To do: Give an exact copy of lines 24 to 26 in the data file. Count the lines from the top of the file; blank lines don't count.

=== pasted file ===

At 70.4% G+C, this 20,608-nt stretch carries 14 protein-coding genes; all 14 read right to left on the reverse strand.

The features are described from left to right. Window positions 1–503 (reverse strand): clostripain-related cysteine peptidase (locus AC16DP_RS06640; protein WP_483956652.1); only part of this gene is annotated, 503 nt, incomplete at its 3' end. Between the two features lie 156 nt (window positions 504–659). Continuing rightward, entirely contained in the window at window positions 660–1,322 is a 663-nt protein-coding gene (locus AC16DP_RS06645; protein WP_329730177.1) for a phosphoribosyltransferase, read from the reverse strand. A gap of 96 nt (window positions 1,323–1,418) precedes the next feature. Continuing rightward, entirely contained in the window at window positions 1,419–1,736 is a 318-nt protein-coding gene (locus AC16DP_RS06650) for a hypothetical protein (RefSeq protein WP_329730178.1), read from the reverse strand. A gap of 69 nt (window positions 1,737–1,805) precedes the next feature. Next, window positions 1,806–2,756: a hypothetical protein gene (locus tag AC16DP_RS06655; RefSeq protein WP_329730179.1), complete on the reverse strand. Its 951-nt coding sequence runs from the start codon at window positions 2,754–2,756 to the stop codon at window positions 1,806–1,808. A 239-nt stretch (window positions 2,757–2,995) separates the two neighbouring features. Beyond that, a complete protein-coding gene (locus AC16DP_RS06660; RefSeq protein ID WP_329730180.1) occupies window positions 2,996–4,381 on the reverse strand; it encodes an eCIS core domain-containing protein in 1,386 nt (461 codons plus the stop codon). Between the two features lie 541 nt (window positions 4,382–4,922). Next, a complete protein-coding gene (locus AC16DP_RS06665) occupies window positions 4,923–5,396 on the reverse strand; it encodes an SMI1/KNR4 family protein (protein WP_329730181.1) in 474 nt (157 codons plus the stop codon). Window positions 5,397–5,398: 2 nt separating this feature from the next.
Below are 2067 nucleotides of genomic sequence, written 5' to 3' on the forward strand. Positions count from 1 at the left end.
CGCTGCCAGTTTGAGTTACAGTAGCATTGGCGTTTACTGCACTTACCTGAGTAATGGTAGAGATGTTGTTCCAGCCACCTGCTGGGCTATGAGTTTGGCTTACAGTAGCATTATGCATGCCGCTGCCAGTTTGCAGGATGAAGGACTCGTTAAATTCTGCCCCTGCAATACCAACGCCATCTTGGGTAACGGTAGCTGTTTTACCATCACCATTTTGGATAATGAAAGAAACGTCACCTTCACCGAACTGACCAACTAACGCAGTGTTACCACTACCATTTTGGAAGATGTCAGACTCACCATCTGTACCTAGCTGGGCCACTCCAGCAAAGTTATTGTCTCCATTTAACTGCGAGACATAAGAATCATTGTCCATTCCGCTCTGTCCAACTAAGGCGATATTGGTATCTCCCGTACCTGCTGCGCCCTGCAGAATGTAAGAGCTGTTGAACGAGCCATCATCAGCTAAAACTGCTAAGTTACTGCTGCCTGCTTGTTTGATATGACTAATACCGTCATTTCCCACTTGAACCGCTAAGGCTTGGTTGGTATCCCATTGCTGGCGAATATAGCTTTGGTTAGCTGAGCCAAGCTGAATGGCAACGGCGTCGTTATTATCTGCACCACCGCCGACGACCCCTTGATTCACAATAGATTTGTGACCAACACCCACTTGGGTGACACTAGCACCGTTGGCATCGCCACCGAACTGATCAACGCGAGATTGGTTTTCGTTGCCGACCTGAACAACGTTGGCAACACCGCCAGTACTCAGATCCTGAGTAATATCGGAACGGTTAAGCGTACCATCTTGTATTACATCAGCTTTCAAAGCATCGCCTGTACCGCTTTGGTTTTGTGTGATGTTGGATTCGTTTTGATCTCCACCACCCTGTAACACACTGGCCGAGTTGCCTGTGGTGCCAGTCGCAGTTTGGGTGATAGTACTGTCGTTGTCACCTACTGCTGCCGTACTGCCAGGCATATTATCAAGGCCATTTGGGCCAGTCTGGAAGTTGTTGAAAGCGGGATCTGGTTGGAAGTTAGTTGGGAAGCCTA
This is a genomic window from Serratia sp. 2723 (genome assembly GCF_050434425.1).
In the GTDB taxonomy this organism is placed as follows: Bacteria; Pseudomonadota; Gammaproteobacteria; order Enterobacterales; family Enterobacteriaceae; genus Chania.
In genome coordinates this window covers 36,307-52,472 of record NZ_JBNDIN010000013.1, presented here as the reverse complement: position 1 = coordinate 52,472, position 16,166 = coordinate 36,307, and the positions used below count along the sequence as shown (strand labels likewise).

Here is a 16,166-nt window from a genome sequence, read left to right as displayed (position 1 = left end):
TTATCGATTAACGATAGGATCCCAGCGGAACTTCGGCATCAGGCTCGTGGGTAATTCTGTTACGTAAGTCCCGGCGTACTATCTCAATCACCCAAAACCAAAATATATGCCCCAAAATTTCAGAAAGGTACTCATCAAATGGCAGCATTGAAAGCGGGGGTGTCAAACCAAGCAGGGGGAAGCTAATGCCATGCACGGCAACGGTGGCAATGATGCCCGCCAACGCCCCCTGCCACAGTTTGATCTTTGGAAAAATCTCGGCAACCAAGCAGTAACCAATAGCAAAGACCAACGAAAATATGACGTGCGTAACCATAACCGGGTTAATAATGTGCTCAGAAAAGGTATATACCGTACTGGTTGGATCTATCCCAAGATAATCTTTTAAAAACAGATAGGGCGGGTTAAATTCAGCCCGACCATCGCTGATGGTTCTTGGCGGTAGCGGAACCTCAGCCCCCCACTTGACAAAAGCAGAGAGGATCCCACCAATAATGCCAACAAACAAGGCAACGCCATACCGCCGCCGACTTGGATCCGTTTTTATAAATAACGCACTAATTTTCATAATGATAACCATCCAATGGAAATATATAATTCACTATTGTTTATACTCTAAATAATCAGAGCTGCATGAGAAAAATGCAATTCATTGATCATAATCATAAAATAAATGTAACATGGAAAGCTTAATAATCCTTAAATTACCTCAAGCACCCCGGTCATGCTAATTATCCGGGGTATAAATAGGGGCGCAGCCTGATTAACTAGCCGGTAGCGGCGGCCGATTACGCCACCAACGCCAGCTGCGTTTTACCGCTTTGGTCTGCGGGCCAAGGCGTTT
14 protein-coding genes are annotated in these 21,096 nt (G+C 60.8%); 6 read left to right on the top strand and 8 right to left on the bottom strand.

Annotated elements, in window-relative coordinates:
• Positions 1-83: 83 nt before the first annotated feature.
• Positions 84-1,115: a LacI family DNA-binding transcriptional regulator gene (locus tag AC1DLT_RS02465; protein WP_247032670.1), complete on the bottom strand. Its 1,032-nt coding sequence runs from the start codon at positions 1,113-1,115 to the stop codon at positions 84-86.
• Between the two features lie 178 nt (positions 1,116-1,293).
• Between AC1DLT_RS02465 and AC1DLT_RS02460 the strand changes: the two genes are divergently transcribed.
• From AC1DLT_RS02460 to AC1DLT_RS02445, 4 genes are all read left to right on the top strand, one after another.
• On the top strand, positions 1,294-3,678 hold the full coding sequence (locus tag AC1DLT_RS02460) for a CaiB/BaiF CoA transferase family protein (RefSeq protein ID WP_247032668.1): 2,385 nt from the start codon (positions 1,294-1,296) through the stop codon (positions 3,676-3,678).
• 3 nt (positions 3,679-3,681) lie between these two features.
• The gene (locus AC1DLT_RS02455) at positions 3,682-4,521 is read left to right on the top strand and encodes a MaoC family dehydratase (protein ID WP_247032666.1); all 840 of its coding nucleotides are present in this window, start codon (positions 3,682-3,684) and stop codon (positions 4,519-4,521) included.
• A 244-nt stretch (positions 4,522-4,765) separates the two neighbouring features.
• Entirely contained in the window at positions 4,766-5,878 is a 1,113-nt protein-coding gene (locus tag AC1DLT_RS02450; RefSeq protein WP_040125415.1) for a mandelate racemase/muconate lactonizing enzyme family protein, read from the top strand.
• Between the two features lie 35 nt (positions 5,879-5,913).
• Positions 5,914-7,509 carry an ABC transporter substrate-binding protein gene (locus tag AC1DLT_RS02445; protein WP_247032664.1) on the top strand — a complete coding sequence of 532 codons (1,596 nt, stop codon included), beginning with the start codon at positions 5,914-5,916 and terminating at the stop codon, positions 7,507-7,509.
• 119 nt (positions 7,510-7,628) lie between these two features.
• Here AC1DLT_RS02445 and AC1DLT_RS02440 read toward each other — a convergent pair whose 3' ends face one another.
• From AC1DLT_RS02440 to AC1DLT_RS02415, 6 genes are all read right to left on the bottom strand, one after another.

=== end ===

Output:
• 119 nt (positions 7,510-7,628) lie between these two features.
• Here AC1DLT_RS02445 and AC1DLT_RS02440 read toward each other — a convergent pair whose 3' ends face one another.
• From AC1DLT_RS02440 to AC1DLT_RS02415, 6 genes are all read right to left on the bottom strand, one after another.